Thursday marks the 55th anniversary of General Douglas MacArthur's landing of U.S. forces at Incheon during the Korean War. Grateful South Koreans erected a statue honoring the American general just a few years after the 1953 armistice that halted the fighting. Now, some members of the younger, more left-leaning generation want the statue torn down. VOA's Kurt Achin in Seoul takes a look at the clash between those who see MacArthur as Korea's rescuer, and those who view him as its divider.
Riot police surround a bronze statue of General Douglas MacArthur, who stares out across Freedom Park in the South Korean city of Incheon. Their job: to keep order between young leftists crying for the statue's destruction, and aged Korean War veterans who have sworn to protect it.
This scene has played itself out several times since July, culminating in a riot last Sunday that left several people injured.
The North invaded South Korea in June of 1950, and rapidly overran the South's capital, Seoul. The North Koreans had captured almost the entire peninsula by the time MacArthur made his surprise landing at Incheon on September 15.
U.S. military historian Richard Frank says MacArthur's landing on Incheon's muddy and treacherous terrain marked the main turning point of the war.
"Absolutely jaw-dropping in its daring. The very improbability, the very seeming impossibility of conducting the operation, assured for absolutely stunning surprise," he said.
But some South Koreans, such as protester Han Sang-ryul, have a much less heroic conception of MacArthur.
Mr. Han tells South Korea's YTN network the Incheon statue of MacArthur is a symbol of war, and should be removed.
Kang Jeong-koo, a Dongguk University sociology professor, published similar statements in July. Professor Kang described MacArthur as a "war fanatic" who was primarily to blame for four million Korean deaths during the three-year war.
South Korean musician Park Seong-hwan expresses sympathy for that view in his latest recording.
Mr. Park's refrain calls for the statue of MacArthur to be pulled down, while an earlier verse accuses the general of dividing Korea with guns and swords.
After Allied forces liberated the Korean peninsula from Japanese colonization in 1945, it was divided into a northern state under Soviet Union communist influence and a southern state allied with the United States.
The current struggle over the MacArthur statue reflects a broader difference of opinion about North Korea and its 1950 attempt to reunify the peninsula by force. Some South Korean leftists are becoming increasingly vocal about their view that reunification should have been allowed to occur under the North Korean banner. They say the peninsula would not still be divided had the United States not intervened for reasons they describe as imperialist.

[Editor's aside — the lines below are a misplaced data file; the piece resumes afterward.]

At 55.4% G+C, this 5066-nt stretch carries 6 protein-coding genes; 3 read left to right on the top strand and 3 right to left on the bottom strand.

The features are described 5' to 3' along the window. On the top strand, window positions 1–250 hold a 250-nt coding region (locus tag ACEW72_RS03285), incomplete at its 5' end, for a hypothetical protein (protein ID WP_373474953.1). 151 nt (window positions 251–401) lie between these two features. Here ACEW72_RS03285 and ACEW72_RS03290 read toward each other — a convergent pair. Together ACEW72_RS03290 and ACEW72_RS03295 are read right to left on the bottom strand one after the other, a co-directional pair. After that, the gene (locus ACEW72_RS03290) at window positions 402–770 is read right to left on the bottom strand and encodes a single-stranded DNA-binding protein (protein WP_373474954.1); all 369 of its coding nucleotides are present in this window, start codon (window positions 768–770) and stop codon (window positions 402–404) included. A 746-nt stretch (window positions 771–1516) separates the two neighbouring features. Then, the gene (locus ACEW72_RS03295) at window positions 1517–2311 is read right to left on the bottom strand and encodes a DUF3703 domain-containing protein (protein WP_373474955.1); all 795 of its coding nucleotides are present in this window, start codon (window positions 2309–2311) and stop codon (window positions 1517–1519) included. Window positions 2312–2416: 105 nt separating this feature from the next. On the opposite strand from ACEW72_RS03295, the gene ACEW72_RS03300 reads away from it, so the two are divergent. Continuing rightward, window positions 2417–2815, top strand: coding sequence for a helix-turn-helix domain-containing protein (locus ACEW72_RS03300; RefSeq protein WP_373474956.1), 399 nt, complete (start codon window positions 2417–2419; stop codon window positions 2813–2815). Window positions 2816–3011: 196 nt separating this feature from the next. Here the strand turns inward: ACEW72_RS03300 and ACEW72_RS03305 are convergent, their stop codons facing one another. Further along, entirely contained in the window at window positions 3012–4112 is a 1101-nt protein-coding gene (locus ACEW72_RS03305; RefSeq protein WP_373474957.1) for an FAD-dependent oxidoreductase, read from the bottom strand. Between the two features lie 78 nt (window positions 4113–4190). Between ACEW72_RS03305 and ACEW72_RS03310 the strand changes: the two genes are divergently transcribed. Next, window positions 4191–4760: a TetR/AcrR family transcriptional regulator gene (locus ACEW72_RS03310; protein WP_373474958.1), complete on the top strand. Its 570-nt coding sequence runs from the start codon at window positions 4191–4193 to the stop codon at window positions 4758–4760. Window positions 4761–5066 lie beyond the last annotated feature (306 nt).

On the other side of the debate, Baik Sun-yup, one of South Korea's most decorated generals, recalls MacArthur, and the United States, as a rescuer from an act of aggression by a repressive government.
"I'm just shocked. You know, General MacArthur, he helped this people, this Korea," he said.
Conservatives such as General Baik point out that the Korean peninsula was also briefly unified under United States control, until China entered the war and drove U.S. forces back to the current North and South Korean border at the 38th parallel.
The United States may be an easier target for South Korean anger because of its sheer presence. About 32,000 U.S. military forces remain in South Korea to help deter another North Korean invasion.
Andrei Lankov, a historian at Seoul's Kookmin University, points out that young South Koreans do not recall the massive economic and humanitarian aid the United States funneled into South Korea in the 1950s and '60s. As older generations pass away, he says, the emotional connection to the United States is fading among the young.
"Basically they don't see a place for Americans [in] their new world view," he said.
President Roh Moo-hyun's Uri party is promoting an increasingly independent foreign policy and greater political distance between South Korea and the United States. This has led to friction between the two long-time allies.
Nevertheless, President Roh weighed into on the controversy this week on the side of the status quo.
Mr. Roh says the MacArthur statue is part of South Korea's history, and he does not believe pulling it down is a proper way to address the changing relationship between the United States and South Korea.
Whether the statue stands or not, South Korea's internal dialogue is likely go to on for many years - as it seeks to redefine its relationships with Washington, and its northern brother, in a changing world.